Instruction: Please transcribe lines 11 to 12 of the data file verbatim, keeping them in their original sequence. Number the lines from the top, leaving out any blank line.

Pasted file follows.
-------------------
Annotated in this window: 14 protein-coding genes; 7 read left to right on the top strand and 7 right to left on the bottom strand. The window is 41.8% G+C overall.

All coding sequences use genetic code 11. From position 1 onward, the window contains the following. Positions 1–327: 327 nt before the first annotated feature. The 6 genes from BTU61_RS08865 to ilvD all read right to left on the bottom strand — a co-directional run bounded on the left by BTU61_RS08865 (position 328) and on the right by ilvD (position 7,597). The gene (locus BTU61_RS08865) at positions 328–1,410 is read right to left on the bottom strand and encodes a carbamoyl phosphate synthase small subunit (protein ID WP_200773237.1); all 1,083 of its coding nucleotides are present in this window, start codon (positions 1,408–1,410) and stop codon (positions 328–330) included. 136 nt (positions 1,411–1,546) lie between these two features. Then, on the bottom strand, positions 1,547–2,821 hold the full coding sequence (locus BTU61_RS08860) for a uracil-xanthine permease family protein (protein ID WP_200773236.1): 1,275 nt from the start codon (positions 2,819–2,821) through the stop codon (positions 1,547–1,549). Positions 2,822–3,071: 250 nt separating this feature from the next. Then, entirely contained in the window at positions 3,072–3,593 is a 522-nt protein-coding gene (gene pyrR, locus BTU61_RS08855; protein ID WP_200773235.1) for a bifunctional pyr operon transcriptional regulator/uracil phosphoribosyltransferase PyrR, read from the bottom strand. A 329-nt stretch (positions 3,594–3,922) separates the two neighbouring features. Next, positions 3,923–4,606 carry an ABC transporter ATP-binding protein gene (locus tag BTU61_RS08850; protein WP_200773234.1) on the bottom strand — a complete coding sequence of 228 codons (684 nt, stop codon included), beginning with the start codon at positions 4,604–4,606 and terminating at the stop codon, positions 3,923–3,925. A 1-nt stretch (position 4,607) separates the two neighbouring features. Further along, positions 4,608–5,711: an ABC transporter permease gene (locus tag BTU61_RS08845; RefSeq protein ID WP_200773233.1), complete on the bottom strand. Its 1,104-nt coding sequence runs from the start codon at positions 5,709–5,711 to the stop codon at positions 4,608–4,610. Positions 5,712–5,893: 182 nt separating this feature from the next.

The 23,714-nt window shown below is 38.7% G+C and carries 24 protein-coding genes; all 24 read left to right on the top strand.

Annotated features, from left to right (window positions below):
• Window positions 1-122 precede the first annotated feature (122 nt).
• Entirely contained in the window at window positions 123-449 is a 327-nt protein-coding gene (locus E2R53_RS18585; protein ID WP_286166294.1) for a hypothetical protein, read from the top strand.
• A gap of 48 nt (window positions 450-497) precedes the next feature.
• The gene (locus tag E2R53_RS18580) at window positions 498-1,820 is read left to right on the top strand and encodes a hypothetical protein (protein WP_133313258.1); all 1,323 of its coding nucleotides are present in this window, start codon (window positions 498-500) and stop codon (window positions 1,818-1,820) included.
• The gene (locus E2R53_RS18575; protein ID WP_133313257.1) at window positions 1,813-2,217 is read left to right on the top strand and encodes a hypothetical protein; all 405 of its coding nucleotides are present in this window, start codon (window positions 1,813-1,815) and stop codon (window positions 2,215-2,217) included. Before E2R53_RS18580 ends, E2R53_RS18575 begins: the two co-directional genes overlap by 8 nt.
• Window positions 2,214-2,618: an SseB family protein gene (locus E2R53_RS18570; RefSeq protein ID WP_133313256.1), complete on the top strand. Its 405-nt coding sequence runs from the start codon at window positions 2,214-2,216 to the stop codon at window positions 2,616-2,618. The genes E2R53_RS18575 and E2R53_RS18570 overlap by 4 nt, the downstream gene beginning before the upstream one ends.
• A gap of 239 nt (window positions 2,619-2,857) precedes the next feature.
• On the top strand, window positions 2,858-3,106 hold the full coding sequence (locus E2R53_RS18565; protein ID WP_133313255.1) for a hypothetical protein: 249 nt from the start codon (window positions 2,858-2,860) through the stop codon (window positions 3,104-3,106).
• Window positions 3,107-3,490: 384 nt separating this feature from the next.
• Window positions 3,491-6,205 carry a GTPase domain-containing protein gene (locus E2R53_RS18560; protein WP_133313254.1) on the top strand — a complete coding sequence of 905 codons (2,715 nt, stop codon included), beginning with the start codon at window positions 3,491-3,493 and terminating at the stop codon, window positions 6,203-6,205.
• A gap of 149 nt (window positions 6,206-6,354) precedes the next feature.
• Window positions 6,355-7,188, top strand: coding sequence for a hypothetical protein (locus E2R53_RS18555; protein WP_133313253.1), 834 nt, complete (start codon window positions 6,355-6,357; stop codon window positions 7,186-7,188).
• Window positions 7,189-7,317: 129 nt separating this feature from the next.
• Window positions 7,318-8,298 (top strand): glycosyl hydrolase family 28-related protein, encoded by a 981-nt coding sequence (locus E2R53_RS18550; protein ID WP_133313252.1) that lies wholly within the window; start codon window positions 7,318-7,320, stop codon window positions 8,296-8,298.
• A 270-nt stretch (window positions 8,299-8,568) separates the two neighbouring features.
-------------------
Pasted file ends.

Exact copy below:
• A gap of 239 nt (window positions 2,619-2,857) precedes the next feature.
• On the top strand, window positions 2,858-3,106 hold the full coding sequence (locus E2R53_RS18565; protein ID WP_133313255.1) for a hypothetical protein: 249 nt from the start codon (window positions 2,858-2,860) through the stop codon (window positions 3,104-3,106).